There's trouble brewing for Fylde, and potentially it could be serious trouble.
Early next year, very significant changes will be made to the system of paying Council Tax benefit.
A lot of people are going to be unhappy, and Fylde (for which read local taxpayers) will be at risk (especially in the longer term), of having to subsidise what - until recently - has traditionally been a Government
responsibility met by national taxation.
Council Tax was introduced in 1993 to replace Margaret Thatcher's highly unpopular and short-lived Community Charge (colloquially known as the “poll tax”). That envisaged a tax based on each person in a household, rather than the previous system of
Rates which had taxed only the property.
The 'Council Tax' (Ctax) that replaced it was, in effect, a hybrid of the two, with 50% is based on the property value, and 50% on the number of adults living in it. It assumes a 'default' household of two adults, so if there is a household with only
one adult, the cost is 75% (50% +25%) of the full Ctax. In some multi-tenant rented property the landlord pays the tax and collects it from individual tenants.
and if there are say, four adults resident, the cost is 150% of the full Ctax (50% +25% +25% +25% +25%)
Paragraph changed / corrected 11 Sept 2012*
WHAT IS COUNCIL TAX BENEFIT?
Ctax Benefit is a subsidy or payment made by Local Councils but (to date) funded directly by Government. It is paid directly into the Council's coffers on behalf of eligible people, and the benefit thus either pays, or offsets, some of what they
would otherwise have to pay in Council Tax.
You can apply for this benefit whether you rent or own your home, or live rent-free. You could qualify if you are out of work, or in work and earning a wage. It's not the same as 'Housing Benefit' (although the two are often associated), this is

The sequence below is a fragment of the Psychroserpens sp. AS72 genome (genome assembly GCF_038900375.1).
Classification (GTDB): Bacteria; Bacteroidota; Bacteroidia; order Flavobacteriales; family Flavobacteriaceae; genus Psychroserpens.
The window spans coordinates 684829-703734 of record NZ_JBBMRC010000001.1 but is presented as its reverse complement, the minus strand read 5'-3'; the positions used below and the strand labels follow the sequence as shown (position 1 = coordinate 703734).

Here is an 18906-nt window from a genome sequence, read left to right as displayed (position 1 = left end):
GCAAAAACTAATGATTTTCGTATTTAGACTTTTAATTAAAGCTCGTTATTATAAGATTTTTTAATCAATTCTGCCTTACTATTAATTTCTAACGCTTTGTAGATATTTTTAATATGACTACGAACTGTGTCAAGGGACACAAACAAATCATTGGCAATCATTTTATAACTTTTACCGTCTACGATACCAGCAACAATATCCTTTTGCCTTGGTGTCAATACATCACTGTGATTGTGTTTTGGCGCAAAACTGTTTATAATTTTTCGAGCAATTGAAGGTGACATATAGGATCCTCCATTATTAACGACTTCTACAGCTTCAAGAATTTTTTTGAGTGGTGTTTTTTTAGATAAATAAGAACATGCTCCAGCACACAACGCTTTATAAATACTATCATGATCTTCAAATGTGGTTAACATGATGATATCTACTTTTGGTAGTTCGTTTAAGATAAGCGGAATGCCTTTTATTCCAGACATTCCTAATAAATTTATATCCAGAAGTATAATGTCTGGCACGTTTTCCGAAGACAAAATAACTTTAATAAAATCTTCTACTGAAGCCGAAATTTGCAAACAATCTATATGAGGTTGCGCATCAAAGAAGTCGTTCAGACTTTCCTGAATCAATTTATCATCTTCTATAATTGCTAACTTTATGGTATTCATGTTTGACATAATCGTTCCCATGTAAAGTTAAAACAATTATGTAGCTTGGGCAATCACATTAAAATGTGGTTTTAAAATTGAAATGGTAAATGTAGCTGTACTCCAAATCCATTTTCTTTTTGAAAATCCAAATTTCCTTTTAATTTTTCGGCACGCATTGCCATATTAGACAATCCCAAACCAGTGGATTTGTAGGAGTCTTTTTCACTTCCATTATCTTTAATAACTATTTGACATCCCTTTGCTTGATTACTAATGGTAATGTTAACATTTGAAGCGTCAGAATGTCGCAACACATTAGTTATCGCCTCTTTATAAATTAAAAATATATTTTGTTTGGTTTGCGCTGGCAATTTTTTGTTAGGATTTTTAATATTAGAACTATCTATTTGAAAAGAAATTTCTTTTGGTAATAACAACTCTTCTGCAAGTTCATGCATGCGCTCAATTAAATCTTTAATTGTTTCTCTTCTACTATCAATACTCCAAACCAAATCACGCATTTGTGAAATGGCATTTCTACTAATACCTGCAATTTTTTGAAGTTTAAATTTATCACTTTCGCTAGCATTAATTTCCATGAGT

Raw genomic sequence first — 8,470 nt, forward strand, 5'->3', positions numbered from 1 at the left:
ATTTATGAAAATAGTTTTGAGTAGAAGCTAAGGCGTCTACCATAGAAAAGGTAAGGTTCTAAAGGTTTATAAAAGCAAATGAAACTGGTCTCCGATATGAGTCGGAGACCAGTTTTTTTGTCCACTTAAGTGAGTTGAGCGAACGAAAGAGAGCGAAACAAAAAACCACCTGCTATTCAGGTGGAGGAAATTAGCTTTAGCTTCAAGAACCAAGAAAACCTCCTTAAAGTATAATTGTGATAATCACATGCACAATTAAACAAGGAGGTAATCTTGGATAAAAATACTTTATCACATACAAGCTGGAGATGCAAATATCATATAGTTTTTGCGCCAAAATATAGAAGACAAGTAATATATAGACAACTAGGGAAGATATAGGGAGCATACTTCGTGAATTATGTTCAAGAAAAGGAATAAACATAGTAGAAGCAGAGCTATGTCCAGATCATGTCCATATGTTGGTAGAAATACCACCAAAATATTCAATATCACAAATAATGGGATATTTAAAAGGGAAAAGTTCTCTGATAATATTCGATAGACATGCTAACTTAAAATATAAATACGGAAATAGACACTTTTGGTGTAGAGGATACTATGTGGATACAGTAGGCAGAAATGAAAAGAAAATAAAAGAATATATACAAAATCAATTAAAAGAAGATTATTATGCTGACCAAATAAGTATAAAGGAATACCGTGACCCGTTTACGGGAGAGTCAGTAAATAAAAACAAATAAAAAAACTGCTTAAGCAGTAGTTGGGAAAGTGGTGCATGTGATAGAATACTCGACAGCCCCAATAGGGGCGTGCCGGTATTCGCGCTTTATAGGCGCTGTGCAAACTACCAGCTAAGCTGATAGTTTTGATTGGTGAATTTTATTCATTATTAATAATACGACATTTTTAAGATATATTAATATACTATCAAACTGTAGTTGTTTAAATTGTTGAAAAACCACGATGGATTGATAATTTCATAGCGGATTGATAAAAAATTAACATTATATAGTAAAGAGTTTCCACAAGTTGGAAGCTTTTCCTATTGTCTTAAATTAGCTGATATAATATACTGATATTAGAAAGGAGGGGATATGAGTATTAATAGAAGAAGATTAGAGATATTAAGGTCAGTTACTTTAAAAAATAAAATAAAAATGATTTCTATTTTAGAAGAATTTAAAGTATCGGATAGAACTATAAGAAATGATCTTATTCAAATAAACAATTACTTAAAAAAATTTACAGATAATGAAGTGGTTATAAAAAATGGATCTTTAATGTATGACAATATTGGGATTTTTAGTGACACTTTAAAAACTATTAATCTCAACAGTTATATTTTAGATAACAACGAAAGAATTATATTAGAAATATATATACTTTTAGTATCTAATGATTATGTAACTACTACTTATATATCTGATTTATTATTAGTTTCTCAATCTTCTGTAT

about not having to pay the Council Tax.
Eligibility, and the scale of the benefit payable, depend on a number of factors.
It is a means-tested benefit, and those under 60 years old will not usually be able to receive it if they have savings of more than £16,000, nor will most asylum seekers and people sponsored to be in the UK.
However you might be entitled if you are on a low income (including self-employed people).
Furthermore, most students don't have to pay Ctax, and, if you already receive a 'turnkey benefit' such as Income Support, or income-related Employment and Support Allowance, or income-based Jobseeker’s Allowance, then you will probably be eligible
for Council Tax Benefit as well.
At present the payments are nationally determined, and demand led. That means there is no limit on the number of claimants, so there can be no fixed budget. - it costs what it costs once you have set the rules for eligibility. And, of course, it is
ultimately paid by Government from national taxation.
WHAT IS THE POSITION IN FYLDE?
Within Fylde Borough there are currently 5,993 Council Tax benefit claims which cost £5.262m each year
Of these, 2,779 (46.37%) are from people of working age. These claims cost about £2.35m a year.
This is big money as far as Fylde is concerned. Its whole budget is about £12m so changes that might affect just under half of it are potentially a big issue
CHANGE IS COMING
The present system of Council tax Benefit is to be abolished by Government, and a 'Localised Council Tax Scheme' will be introduced.
And we understand this new scheme is to be described as a Council Tax 'discount' rather than a 'benefit'
From next April, Government will provide councils with a cash-limited grant that will start at 10% less than Government is currently spending on Council Tax Benefit.
Councils like Fylde will have to devise a local Council Tax reduction scheme that takes this cut into account.
As if a 10% cut were not bad enough to manage, the grant from Government will no longer be increased if there is increased demand (i.e. if more people become eligible to receive it)
Making things even worse, Government has also said that people of pension age must not have any reduction in benefit compared with the current scheme, so that means the whole cut will fall on people of working age.
We understand that disabled people and families with children may also enjoy protection of existing benefits, so that will shrink the number still further.
We also understand that Government has also signalled its intention to reduce the funding to councils still further in the medium term, which would make things worse still.
SO WHAT ARE THE FIGURES?
Based on this year's benefit expectations, (£5.26m), the 10% cut means that Government will reduce Fylde's Council Tax funding support by around £526,000.
It's not quite as bad as that for FBC because Government has said that even though FBC *collects* council tax, each of the other main 'precepting authorities' (Lancashire County Council, Lancashire Police Force, and Lancashire Fire and Rescue Service)